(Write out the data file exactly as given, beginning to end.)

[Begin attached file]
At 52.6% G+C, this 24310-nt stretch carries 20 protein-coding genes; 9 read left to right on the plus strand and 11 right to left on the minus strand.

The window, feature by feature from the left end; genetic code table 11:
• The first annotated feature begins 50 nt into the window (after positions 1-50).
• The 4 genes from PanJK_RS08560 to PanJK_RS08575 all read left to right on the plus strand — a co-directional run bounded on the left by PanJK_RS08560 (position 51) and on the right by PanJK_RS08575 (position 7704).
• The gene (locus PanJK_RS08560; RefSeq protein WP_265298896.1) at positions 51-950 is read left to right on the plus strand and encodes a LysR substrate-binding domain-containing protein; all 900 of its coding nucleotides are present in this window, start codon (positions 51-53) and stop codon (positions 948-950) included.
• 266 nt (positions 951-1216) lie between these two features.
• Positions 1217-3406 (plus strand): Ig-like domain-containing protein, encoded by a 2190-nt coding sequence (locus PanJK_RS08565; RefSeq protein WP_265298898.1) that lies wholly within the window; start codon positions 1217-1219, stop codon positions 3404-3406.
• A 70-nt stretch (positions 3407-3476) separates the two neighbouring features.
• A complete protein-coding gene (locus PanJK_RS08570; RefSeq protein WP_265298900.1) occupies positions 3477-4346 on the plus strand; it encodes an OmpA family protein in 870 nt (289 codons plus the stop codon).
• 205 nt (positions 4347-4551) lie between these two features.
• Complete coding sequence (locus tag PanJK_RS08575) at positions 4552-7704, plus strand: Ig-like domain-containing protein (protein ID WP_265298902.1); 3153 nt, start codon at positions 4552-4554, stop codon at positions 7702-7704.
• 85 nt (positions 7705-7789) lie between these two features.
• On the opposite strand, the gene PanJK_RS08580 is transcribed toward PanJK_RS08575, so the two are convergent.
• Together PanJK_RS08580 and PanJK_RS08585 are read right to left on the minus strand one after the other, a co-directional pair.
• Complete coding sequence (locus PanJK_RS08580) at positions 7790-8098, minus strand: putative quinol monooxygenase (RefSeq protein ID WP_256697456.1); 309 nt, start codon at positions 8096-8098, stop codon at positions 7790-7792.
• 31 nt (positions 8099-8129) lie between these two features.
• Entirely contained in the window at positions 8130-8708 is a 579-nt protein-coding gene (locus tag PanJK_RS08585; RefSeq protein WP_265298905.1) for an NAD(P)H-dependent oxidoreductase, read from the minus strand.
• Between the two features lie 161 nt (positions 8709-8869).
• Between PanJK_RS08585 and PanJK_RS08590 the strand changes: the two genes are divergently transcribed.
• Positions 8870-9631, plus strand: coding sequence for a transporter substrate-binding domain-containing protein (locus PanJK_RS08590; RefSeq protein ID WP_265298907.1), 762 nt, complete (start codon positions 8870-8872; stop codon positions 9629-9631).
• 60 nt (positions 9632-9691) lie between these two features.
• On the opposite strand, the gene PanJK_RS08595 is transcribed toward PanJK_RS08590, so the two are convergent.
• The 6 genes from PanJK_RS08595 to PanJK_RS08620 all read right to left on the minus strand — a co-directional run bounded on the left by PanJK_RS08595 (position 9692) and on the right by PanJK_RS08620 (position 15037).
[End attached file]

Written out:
At 52.6% G+C, this 24310-nt stretch carries 20 protein-coding genes; 9 read left to right on the plus strand and 11 right to left on the minus strand.

The window, feature by feature from the left end; genetic code table 11:
• The first annotated feature begins 50 nt into the window (after positions 1-50).
• The 4 genes from PanJK_RS08560 to PanJK_RS08575 all read left to right on the plus strand — a co-directional run bounded on the left by PanJK_RS08560 (position 51) and on the right by PanJK_RS08575 (position 7704).
• The gene (locus PanJK_RS08560; RefSeq protein WP_265298896.1) at positions 51-950 is read left to right on the plus strand and encodes a LysR substrate-binding domain-containing protein; all 900 of its coding nucleotides are present in this window, start codon (positions 51-53) and stop codon (positions 948-950) included.
• 266 nt (positions 951-1216) lie between these two features.
• Positions 1217-3406 (plus strand): Ig-like domain-containing protein, encoded by a 2190-nt coding sequence (locus PanJK_RS08565; RefSeq protein WP_265298898.1) that lies wholly within the window; start codon positions 1217-1219, stop codon positions 3404-3406.
• A 70-nt stretch (positions 3407-3476) separates the two neighbouring features.
• A complete protein-coding gene (locus PanJK_RS08570; RefSeq protein WP_265298900.1) occupies positions 3477-4346 on the plus strand; it encodes an OmpA family protein in 870 nt (289 codons plus the stop codon).
• 205 nt (positions 4347-4551) lie between these two features.
• Complete coding sequence (locus tag PanJK_RS08575) at positions 4552-7704, plus strand: Ig-like domain-containing protein (protein ID WP_265298902.1); 3153 nt, start codon at positions 4552-4554, stop codon at positions 7702-7704.
• 85 nt (positions 7705-7789) lie between these two features.
• On the opposite strand, the gene PanJK_RS08580 is transcribed toward PanJK_RS08575, so the two are convergent.
• Together PanJK_RS08580 and PanJK_RS08585 are read right to left on the minus strand one after the other, a co-directional pair.
• Complete coding sequence (locus PanJK_RS08580) at positions 7790-8098, minus strand: putative quinol monooxygenase (RefSeq protein ID WP_256697456.1); 309 nt, start codon at positions 8096-8098, stop codon at positions 7790-7792.
• 31 nt (positions 8099-8129) lie between these two features.
• Entirely contained in the window at positions 8130-8708 is a 579-nt protein-coding gene (locus tag PanJK_RS08585; RefSeq protein WP_265298905.1) for an NAD(P)H-dependent oxidoreductase, read from the minus strand.
• Between the two features lie 161 nt (positions 8709-8869).
• Between PanJK_RS08585 and PanJK_RS08590 the strand changes: the two genes are divergently transcribed.
• Positions 8870-9631, plus strand: coding sequence for a transporter substrate-binding domain-containing protein (locus PanJK_RS08590; RefSeq protein ID WP_265298907.1), 762 nt, complete (start codon positions 8870-8872; stop codon positions 9629-9631).
• 60 nt (positions 9632-9691) lie between these two features.
• On the opposite strand, the gene PanJK_RS08595 is transcribed toward PanJK_RS08590, so the two are convergent.
• The 6 genes from PanJK_RS08595 to PanJK_RS08620 all read right to left on the minus strand — a co-directional run bounded on the left by PanJK_RS08595 (position 9692) and on the right by PanJK_RS08620 (position 15037).